The Long-term Corrosion Behaviors of SLM 316L Stainless Steel Immersed in Artificial Saliva




corrosion behaviors, SLM, scanning speed, artificial saliva


The Selective Laser Melting (SLM) is an effective method to produce highly corrosion resistant Oral Alveolar Implants (OAI) by changing the scanning speed. Nevertheless, the long-term corrosion behavior of SLM 316L orthodontic bracket alloys in artificial saliva is overlooked in previous studies. In this study, 316L SS samples fabricated by SLM at different scanning speeds (800 mm/s, 1200 mm/s, and 1600 mm/s) were conducted a long-term (90 days) immersion test by being put into artificial saliva with three different pH values (pH 1.5, pH 4, and pH 6). The morphology, XRD and especially corrosion behavior of the samples fabricated by SLM and forging were investigated. The XRD results exhibit that high-speed scanning accelerates the cooling rate and inhibits the δ → γ phase transformation proceeding. Corrosion results show that the corrosion attack induced by pre-existing pores will expand through the crevices and break down the surface structure around the pores, leading to corrosion damage area to expand to several times of the original pore area. Besides, the mean corrosion rate of the sample at a scanning speed of 800 mm/s shows better corrosion resistance in artificial saliva of pH 4 and pH 6. Compared with wrought 316L SS samples, the SLM 316L SS samples had an obvious difference in the performance of corrosion rate and corrosion behaviors.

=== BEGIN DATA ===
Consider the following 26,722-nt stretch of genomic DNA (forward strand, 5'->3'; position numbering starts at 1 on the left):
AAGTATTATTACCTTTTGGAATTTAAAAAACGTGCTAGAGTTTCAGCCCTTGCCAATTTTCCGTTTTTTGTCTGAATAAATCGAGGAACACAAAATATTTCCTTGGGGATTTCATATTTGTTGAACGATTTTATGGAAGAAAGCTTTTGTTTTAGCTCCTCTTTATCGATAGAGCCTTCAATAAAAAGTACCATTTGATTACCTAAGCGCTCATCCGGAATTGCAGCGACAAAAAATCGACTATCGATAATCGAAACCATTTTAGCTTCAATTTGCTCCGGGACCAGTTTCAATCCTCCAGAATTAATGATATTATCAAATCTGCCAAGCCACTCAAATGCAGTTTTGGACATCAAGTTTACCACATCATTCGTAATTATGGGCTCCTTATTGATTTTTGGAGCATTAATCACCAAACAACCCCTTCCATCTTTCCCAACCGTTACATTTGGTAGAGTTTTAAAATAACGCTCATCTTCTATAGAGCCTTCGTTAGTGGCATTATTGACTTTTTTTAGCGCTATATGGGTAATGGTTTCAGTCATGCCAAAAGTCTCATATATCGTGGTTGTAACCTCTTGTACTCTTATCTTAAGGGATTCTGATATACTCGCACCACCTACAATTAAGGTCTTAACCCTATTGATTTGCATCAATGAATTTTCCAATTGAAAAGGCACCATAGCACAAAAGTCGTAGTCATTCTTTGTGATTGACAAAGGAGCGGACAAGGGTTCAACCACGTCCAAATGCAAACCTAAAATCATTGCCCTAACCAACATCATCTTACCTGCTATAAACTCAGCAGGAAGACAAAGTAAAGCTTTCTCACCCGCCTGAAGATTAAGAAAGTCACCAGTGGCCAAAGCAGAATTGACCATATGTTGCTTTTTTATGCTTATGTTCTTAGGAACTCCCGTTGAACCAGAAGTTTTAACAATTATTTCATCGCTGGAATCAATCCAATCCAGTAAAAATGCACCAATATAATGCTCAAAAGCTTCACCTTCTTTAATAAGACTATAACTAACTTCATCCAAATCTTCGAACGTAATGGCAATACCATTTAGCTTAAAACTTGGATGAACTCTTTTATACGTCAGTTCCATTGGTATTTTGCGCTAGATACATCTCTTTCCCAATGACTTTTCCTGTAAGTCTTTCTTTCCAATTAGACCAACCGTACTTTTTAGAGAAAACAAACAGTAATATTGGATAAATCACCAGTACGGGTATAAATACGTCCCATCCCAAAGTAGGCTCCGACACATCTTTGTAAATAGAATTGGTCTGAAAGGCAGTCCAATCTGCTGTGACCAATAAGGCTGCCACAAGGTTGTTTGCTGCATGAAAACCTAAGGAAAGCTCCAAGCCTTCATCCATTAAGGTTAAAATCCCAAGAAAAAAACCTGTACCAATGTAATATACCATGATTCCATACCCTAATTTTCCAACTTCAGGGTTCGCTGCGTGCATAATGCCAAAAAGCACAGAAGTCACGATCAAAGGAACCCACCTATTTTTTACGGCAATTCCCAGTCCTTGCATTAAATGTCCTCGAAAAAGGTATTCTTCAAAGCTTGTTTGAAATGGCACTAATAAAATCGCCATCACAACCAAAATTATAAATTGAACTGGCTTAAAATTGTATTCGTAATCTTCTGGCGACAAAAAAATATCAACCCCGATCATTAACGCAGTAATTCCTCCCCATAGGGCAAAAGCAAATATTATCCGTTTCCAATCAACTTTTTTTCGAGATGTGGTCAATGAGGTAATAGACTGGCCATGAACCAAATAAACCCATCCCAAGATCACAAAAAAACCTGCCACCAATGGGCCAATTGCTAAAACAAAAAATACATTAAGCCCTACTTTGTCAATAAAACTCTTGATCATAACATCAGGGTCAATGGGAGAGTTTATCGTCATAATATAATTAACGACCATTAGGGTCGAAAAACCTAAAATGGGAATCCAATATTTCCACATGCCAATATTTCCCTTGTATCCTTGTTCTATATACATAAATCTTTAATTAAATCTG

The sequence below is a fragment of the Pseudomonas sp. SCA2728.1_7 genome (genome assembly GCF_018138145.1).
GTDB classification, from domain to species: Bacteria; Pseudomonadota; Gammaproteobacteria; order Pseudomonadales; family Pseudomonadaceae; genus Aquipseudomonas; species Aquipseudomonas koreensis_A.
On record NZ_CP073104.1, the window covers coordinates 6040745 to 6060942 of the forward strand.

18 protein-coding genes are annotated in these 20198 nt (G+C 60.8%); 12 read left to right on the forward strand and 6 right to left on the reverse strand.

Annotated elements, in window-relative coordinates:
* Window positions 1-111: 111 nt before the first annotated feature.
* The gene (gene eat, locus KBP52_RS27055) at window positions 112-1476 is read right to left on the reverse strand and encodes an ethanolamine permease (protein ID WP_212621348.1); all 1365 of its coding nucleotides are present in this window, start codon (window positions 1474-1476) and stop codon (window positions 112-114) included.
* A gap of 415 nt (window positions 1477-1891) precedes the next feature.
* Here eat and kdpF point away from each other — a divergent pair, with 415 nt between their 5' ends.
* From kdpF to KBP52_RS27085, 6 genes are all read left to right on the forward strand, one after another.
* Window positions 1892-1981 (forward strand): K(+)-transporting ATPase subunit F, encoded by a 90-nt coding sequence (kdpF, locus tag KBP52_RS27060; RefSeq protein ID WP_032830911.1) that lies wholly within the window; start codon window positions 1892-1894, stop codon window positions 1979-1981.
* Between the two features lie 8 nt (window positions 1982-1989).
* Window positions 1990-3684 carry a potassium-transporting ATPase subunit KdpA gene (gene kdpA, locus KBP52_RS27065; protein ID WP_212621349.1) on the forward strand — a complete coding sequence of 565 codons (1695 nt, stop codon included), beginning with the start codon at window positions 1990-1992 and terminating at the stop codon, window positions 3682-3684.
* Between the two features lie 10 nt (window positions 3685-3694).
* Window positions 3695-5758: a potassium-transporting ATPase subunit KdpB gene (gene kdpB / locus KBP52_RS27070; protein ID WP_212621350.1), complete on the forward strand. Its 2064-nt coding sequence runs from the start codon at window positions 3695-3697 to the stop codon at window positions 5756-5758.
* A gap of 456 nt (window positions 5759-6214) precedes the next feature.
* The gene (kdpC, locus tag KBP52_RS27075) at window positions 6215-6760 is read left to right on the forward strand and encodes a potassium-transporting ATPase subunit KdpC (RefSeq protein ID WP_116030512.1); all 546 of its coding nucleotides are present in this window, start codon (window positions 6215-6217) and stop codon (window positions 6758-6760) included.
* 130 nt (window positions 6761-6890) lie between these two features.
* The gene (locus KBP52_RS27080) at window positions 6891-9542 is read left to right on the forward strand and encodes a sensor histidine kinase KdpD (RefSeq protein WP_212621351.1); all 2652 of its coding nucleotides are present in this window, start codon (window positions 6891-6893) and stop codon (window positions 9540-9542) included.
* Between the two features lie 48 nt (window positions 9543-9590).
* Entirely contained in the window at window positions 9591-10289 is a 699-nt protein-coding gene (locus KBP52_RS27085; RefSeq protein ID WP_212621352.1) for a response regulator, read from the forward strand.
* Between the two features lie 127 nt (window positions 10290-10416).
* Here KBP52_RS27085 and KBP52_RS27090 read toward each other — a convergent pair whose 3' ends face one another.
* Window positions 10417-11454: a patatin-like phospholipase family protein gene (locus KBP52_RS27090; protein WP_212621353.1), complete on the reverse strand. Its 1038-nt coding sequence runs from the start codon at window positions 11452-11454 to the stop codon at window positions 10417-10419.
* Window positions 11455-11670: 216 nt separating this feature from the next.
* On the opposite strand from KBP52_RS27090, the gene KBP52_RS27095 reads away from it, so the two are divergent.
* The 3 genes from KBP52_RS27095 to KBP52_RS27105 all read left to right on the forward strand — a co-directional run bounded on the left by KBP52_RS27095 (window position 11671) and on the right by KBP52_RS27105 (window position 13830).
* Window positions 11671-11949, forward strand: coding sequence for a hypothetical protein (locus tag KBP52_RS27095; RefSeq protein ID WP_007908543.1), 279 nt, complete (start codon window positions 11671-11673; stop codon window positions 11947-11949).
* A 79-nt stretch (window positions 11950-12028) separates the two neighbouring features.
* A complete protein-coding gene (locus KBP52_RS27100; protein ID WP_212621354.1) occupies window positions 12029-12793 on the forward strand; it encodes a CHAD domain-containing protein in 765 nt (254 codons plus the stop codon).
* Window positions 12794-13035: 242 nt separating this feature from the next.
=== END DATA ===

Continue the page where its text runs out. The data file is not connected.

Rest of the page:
Author Biography

Yanmei LI, Zhaoqing University

Li obtained master's degree in microelectronics in 2006,and is currently an senior experimentalist of intelligent industry manufacturing center of School of electronic and electrical engineering, Zhaoqing University. Li published twenty papers at home and abroad and six external patent, mainly responsible for additive manufacturing research.